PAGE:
• Austenfan: This sounds good. Wouldn’t it have been fun had they chosen to call it Eau de Lingerie? Not a bad name in itself.
    I like the original well enough. I keep sniffing testers whenever I can, but so far haven’t liked it enough to want to own a bottle. I expect if a small bottle of it would fall into my lap I would probably wear it a lot.

    It’s funny that you are gearing more towards lighter scents these days. When I first discovered the perfume blogs and the existence of niche perfumery I gravitated to the lighter scents. Hermès and Goutal in particular. I seem to be wearing my heavy hitters more these days. Mind you I started my perfume “career” wearing Paris. February 4, 2013 at 12:23pm Reply

    • Victoria: I ended up getting a 1oz bottle, and it’s a perfect size (great for travel too). It’s unexpectedly sophisticated for what Coty usually does, but then again, Bottega Veneta is a different sort of brand from Lady Gaga (another one that belongs to Coty).

      Paris is a fascinating perfume. It’s full of contradictions too–transparent and yet full-bodied. You can modulate its voice through application fairly easily, but it can be the ultimate statement fragrance. My perfume preferences probably traced an arc too–I started out wearing light perfumes (L’Artisan, Goutal, Hermes) and then started exploring heavy hitters more. Overall, I prefer fragrances that don’t walk into the room before I do. I also appreciate the skill needed to create a “radiant but not noisy” perfume. It’s much more difficult than it seems like at first. February 4, 2013 at 1:16pm Reply

    • Rachel: For me too Paris was one of my first perfumes. Whenever I smell it, I get nostalgic. Do you still wear it? February 4, 2013 at 2:33pm Reply

      • Austenfan: I do. I still love it, probably my favourite of my whole collection.
        I have several bottles of the different concentrations. Older version. The new EDT especially doesn’t smell at all like it used to! February 4, 2013 at 3:29pm Reply

    • annemariec: I’ve been thinking about this issue a lot recently too. While I generally avoid the traditional ‘heavy-hitters’ like Paris and Opium, I do look for work-hard perfumes that offer a sense of ‘completeness’. They last well and have have at least moderate sillage. They don’t fall apart or have gaps. They can melt into the skin without being skin scents; they have something to say, but they do not announce your presence from half way down the corridor. They are not weird or scary but obey the dictum that perfume should smell good. ‘Perfumey’ might be the simplest description. 24 Faubourg, Le Temps d’une Fete, Beautiful, Chamade, SSS’s Nostalgie, and No 5 Eau Premiere are some that I can think of off the top of my head. Bottega Veneta (the original) is probably one, although I have only tested it a few times. I’ll certainly give the new one a go as well. February 5, 2013 at 3:06am Reply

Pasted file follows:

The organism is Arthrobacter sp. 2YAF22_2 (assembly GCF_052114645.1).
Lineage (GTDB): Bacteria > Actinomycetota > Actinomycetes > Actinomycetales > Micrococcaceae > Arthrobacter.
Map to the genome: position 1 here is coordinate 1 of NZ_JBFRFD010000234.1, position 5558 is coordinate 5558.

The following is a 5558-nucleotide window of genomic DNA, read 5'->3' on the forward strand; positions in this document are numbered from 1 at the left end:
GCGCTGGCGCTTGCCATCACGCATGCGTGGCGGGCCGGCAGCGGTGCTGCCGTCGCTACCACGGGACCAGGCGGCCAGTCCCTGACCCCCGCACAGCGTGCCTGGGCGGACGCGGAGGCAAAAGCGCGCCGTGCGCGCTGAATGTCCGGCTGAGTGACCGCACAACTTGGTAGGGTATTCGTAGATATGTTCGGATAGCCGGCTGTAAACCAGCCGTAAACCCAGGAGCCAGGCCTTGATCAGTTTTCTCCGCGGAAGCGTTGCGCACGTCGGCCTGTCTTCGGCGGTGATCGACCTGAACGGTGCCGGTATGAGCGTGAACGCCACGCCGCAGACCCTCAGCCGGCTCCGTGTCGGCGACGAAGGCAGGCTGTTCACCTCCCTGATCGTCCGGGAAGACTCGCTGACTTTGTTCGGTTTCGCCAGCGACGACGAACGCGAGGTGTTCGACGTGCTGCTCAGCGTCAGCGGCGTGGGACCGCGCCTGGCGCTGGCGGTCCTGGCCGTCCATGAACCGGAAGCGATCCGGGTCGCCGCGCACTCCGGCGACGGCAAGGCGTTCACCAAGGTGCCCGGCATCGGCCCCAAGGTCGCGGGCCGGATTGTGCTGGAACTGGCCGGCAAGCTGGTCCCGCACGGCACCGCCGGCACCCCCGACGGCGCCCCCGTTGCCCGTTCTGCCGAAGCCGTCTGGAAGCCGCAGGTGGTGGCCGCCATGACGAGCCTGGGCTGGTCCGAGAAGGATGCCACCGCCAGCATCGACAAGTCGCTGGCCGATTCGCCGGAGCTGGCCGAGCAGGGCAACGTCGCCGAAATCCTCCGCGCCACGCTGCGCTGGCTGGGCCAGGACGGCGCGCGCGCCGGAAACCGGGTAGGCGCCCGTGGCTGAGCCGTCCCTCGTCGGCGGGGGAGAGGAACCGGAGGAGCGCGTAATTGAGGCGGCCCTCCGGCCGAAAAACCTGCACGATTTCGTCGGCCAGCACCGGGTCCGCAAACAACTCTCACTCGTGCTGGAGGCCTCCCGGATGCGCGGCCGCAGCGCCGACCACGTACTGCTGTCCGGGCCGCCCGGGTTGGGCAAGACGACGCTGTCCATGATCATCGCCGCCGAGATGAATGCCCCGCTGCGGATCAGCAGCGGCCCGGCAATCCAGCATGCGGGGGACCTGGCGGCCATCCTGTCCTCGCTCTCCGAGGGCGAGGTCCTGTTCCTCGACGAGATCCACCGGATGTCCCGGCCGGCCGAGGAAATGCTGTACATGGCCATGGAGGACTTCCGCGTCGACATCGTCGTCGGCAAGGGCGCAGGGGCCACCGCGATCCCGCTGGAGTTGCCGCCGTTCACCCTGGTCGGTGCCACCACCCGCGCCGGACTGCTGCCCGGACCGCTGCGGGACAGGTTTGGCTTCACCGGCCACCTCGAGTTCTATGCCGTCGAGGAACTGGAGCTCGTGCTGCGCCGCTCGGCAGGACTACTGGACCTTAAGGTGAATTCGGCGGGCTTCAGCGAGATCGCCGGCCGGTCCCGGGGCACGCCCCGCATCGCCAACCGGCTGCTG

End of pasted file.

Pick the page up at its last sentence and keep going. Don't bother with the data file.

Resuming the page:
• Austenfan: Although I know I am probably in a minority on this I don’t find Paris that heavy at all. When I think of the heavy-hitters of that era I think of Poison and Opium. Poison I quite like in very small doses. I own a mini of esprit de parfum. Opium I have never liked at all.
        It’s funny, I find most of the Lauders too loud, including Beautiful. February 5, 2013 at 4:45pm Reply

        • annemariec: Yes, Beautiful is generally an ‘apply with caution’ perfume, but my skin seems to automatically turn down the volume a bit, thankfully. February 5, 2013 at 5:47pm Reply

  • Rachel: I also started liking subtle perfumes more. Like Austenfan I started my perfume journey wearing big ‘fumes like Opium, Coco and Paris. Who knew that I would someday swoon over violets or tea roses. 🙂 February 4, 2013 at 2:31pm Reply

    • Victoria: It’s fun to try something different, for a change. Plus, in perfume, a road from Paris to violets is not such a long one. 🙂 February 4, 2013 at 4:21pm Reply

  • Laura: The loveliest note in the original Bottega Veneta – at least I think smell it – is a just-ripening apricot. If Legere is more apricot and less leather, i’m sold.

    Have been looking for a wonderful apricot since Chopard discontinued my beloved Mira-Bai. February 4, 2013 at 3:42pm Reply

    • Victoria: It does have that apricot skin note that I loved about the original, but its presence remains the same, neither more nor less. It’s interesting to see how the interplay of sensations is different in the new perfumery. It’s more transparent, fresher, but also muskier and creamier in the drydown. Mira-Bai, by the way, was one of my first Chopard discoveries. Unfortunately, it didn’t have much success. February 4, 2013 at 4:23pm Reply

  • Daisy: I’m looking forward to trying this. I could use a little shocking pink silk slip in the wardrobe 🙂 February 4, 2013 at 11:17pm Reply

    • Victoria: It’s my favorite. I’ve had for over 7 years, but with good care, silk lasts really well. February 5, 2013 at 5:33am Reply

  • kuri: This sounds lovely! And a whiff of gardenia is always welcome 🙂 I hope they carry this in Japan. February 5, 2013 at 3:57am Reply

    • Victoria: I believe that they might. The houses usually develop the lighter versions to target the Asian market. February 5, 2013 at 5:34am Reply